At some point their successors gave up on these Old Socialist notions.  They stopped caring about the average American worker (who was probably white), and they came under the influence of just enough Hayek-Friendman economic thought to embrace the superiority of a production system deriving from competitive private firms operating, in turn, on market-based price signals.

Economically, they still go on about inequality and social justice and still want a lot of redistribution, but there is definitely a racial aspect to all this.  But they have become comfortable with (even members of) a managerial executive elite, they think they can tame the excesses and incentives for predation, production of externalities, and anti-social behaviors with heavy regulation.  They are content to merely heavily tax the private means of production to afford the maximum amount of redistribution that is 1. feasible, 2. sustainable, 3. still leveragable into election wins.

But the shift in focus from Marxist economic reorganization to the various social movements, multiculturalism, PC, and pursuing equality for racial minorities and all sorts of various outliers and misfits turned out to be the major and lasting shift in leftist thought.  The Marxists probably felt the same way the Christian Left felt when their successors abandoned religion.

He goes on:

‘Inspired in part by Hobsbawm’s essay ‘The Forward March of Labour Halted’ many on the Left gave up the idea of the working class as a revolutionary force, and looked instead to what they called “new social movements”, women ,blacks and gays. Allied to this was a growing lack of interest in economics, and a rise in interest in cultural theory’.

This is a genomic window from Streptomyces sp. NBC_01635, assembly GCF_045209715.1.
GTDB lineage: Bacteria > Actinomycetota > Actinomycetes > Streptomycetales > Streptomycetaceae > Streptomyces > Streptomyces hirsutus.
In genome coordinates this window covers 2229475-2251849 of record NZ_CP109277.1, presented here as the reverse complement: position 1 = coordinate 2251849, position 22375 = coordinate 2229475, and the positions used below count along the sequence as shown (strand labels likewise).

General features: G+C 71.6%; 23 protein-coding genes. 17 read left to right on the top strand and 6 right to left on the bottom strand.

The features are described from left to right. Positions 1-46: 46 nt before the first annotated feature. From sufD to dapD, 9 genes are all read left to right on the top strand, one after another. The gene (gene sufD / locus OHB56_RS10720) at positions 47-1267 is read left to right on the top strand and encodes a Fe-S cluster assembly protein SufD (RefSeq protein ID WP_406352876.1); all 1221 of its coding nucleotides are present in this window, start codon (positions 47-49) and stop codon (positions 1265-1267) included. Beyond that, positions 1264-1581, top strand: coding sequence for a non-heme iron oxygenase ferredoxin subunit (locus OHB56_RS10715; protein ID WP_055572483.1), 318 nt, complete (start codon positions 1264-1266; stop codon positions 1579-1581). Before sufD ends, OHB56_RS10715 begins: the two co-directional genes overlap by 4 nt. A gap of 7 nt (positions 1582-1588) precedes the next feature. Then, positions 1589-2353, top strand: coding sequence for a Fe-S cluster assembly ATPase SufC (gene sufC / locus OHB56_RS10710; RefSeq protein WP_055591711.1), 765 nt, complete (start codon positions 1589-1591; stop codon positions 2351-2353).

Cultural revolution, West writes,  ‘was a far more attractive idea for the middle-class radicals who comprised the bulk of the New Left. Economic radicalism is not just evidently unsuccessful, but involves financial sacrifice, and shunning wealth is often necessary for personal credibility. Political radicalism costs nothing; the benefits are to middle-class cultural revolutionaries, while the risks and costs are usually borne by people far away’.

I thought this line from West was quite potent:

.. being English meant not having to conform along political, cultural and religious lines was a strength derived from its traditional homogeneity. The bond of the nation, irrational though it was, was strong enough to make people submit to the will of the common good without the need for authoritarianism.

When the bond breaks, the cradle will fall …

‘As diversity increases, democracy weakens. Faith in democracy declines when people see they cannot make a difference., and mass immigration, a policy clearly and consistently opposed by most people and yet which no mainstream politician will speak against, has shaken the public’s trust in politics. Since politicians will not listen to people’s concerns, they come to the conclusion that politics is pointless’.

This seems to be a sad cloud, but is it instead a Silver Lining?

As someone with serious doubts about the virtues of democracy, I might be thought to be indifferent to this. But most people believe that democracy, rather than inheritance, tradition or religion, legitimates our state. If democracy becomes obsolete too, then there will be nothing left to legitimate our state, except force.

In the end, only Might makes Right?

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3 Responses to Nodes

  1. VXXC says:

    Yes. If might can rightly rule. It’s a mistake however to think that 1000 years of anglo-saxon self government and law vanishes. Also the issue is the elites, not the people. It’s seldom the troops, it’s usually the leaders.

  2. fnn says:

    Some of the comments are far more informative than Hitchens’ review.

  3. What the Left left behind” is indeed worthy of study. I wish there was a more dramatic explanation but I think you’re probably right: the 60’s happened when the Boomers graduated from high school. People do what people will do, and the religion they started became civil rights/diversity/multi-culturalism.